A daily break in your day to celebrate our salvation in Yeshua (Jesus) and our abundant life through the Torah

Feast of Trumpets

Keeping the Fall Feasts & Holy Days: When are they and how are they relevant today?

The Lord’s Holy Days, Feast Dates, Jewish Feasts, Appointed Times, Mo’edim — whatever term you use, don’t miss these days!  This year the Fall Feasts begin in September and continue into mid October.

As a Christian seeking more intimacy in my walk with Yeshua, learning about, experiencing and keeping these feasts (including the Sabbath) has brought me not only into deeper intimacy with him, but God has showered me with new understanding, unexpected blessings, strengthened faith and fresh excitement daily.  I highly recommend it!

Included here is a list of my blog posts about the Fall Feasts.   (more…)


Feast of Trumpets & the New Moon

shofar-newmoonWhat’s the only feast that falls on a new moon? Feast of Trumpets! The Feast of Trumpets always begins on Tishrei 1, the beginning of the seventh month on the Hebrew calendar.  It’s always marked by a new moon.

Genesis 1:14 tells us:

Then God said, “Let there be lights in the expanse of the heavens to separate the day from the night, and let them be for signs and for seasons and for days and years;”

The moon is one of the lights that marks the seasons. On the Hebrew calendar, a new month always begins on the evening that a sliver of the new moon appears.  That’s how a new month is determined – by the moon.

Now let’s look at Leviticus 23:24-25:

24 “Tell the people of Isra’el, ‘In the seventh month, the first of the month is to be for you a day of complete rest for remembering, a holy convocation announced with blasts on the shofar.25 Do not do any kind of ordinary work, and bring an offering made by fire to Adonai.’”

Here we see that Yehovah has made sure that we always celebrate the Feast of Trumpets on the first of Tishrei, which is a new moon and a new month.  I wondered, why.  Why would Yehovah put one of his holy days right on the day of a new moon, on the first of the month?  What does the Feast of Trumpets have to do with the beginning of a month? (more…)


Feast of Trumpets: “A day of complete rest for remembering”

Blow the ShofarThis year the Feast of Trumpets (also called Rosh Hashanah) begins on the evening of October 2, 2016.  We put aside our work and gather with other believers, share a meal, blow our shofar, present an offering and worship just as Yehovah commanded us in Leviticus 23.

But Leviticus 23:24 also tells us this is to be “a day of complete rest for remembering.”  Remembering what, it doesn’t say.  In fact none of the references to the Feast of Trumpets tell us what we’re remembering.

To get some perspective, let’s go back in time about 3,500 years when the observance of this day was first commanded.  (more…)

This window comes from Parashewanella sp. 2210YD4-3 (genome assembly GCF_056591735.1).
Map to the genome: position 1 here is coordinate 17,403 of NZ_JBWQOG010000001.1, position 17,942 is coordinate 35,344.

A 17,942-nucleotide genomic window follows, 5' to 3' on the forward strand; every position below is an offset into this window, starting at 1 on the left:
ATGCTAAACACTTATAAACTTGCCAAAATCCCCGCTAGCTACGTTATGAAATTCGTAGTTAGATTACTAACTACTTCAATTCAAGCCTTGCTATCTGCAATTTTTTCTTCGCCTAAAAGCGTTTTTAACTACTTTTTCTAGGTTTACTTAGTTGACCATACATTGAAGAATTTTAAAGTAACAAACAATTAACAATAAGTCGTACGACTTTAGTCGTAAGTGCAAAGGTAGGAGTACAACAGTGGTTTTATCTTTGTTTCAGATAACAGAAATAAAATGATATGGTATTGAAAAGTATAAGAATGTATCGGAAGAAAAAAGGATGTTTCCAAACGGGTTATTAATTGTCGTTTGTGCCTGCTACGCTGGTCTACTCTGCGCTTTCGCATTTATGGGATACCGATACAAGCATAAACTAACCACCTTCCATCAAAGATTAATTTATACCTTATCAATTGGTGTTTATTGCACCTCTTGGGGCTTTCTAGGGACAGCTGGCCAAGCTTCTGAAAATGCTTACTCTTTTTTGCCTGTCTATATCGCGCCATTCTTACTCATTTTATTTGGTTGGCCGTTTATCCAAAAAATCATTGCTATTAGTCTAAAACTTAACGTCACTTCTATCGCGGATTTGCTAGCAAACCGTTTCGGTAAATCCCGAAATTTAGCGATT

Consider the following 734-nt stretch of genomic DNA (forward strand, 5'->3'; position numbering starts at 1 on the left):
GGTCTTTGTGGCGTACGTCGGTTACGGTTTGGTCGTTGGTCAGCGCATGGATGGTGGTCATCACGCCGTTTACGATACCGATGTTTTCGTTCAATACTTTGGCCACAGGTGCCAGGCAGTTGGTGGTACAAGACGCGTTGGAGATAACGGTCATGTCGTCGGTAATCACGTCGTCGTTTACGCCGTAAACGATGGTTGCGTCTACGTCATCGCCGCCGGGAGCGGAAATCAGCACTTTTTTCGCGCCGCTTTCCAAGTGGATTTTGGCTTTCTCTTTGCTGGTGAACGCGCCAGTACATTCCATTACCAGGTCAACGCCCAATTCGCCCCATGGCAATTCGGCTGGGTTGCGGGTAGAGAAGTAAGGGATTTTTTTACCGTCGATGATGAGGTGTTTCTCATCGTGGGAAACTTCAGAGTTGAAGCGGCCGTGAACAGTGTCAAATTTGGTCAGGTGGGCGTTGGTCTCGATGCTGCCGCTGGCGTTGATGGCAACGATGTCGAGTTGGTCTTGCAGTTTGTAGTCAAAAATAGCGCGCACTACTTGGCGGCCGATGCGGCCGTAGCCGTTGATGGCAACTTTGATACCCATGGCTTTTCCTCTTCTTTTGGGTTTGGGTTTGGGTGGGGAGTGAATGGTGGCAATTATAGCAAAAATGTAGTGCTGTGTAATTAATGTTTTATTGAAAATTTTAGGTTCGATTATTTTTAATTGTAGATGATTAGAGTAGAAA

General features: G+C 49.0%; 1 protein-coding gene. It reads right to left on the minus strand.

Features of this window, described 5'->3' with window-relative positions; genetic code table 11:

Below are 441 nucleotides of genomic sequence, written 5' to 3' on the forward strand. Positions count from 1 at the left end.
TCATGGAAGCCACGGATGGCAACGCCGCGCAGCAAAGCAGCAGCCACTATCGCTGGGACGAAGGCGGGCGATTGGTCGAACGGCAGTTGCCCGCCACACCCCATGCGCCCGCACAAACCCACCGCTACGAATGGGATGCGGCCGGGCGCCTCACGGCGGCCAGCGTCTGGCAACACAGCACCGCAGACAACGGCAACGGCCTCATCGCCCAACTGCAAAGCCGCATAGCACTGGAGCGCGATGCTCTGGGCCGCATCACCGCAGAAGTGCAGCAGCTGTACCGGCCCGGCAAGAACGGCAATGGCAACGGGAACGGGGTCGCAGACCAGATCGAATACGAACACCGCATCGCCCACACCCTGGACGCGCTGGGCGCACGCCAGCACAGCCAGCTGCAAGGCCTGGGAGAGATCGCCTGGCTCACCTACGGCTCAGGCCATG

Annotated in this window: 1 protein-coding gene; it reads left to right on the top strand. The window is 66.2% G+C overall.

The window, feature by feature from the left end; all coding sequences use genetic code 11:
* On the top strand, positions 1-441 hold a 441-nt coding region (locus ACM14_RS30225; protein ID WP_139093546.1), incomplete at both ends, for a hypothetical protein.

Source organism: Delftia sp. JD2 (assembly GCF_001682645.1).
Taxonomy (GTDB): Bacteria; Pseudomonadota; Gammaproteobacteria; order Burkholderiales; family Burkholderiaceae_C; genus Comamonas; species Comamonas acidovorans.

Our Calling This Shemitah Year, Part 2: Blood Moons, the Feasts and Our Role

In Part 1, we looked at the progressive revelation of God’s wrath, including the five primary acts of God’s wrath, the five elements common to each, and the three milestones marking where we are in the timeline.  With that in mind, I want to overlay one more aspect that brings us to our current day.

The Shemitah & Blood Moons

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Why celebrate all these Jewish holidays? Haven’t those been done away with?

There are seven Feasts or Holy Days commanded in the Bible – four in the Spring, and three in the Fall.  It’s true, Jews had been observing these Feasts for 1,400 years before Yeshua’s birth.  But what if Yehovah set those dates as days He intends to fulfill specific prophecies in Yeshua’s lifetime and His second coming?  Wouldn’t you want to know which dates those were?  Let’s recount what happened on the Spring Feast dates during Yeshua’s lifetime. (more…)


The Feasts of the Lord: Going Through the Motions

Spring FeastsPassover, Feast of Unleavened Bread, Feast of First Fruits, Pentecost, Feast of Trumpets, Day of Atonement, Feast of Tabernacles – lots of Feasts, each with different instructions for observing them. Sometimes when we’re just starting out observing the Feasts, or approach a new season of Feasts, we can easily think of all the instructions and do’s and don’ts, and forget the richness of each Feast.  It can feel – and in fact become – like we’re just going through the motions.

I can imagine that’s how the Hebrews must have felt when they heard the instructions for the first time as well.  Exodus 12 is 50 verses full of instructions for Passover and the Feast of Unleavened Bread.  And the instructions are not exactly intuitive or logical.  What were they to make of killing a lamb and smearing its blood on their door frames?  Had that ever saved them from death before?  Was this a common practice?  And what’s so bad about leavened bread?  What does that have to do with saving their firstborns? (more…)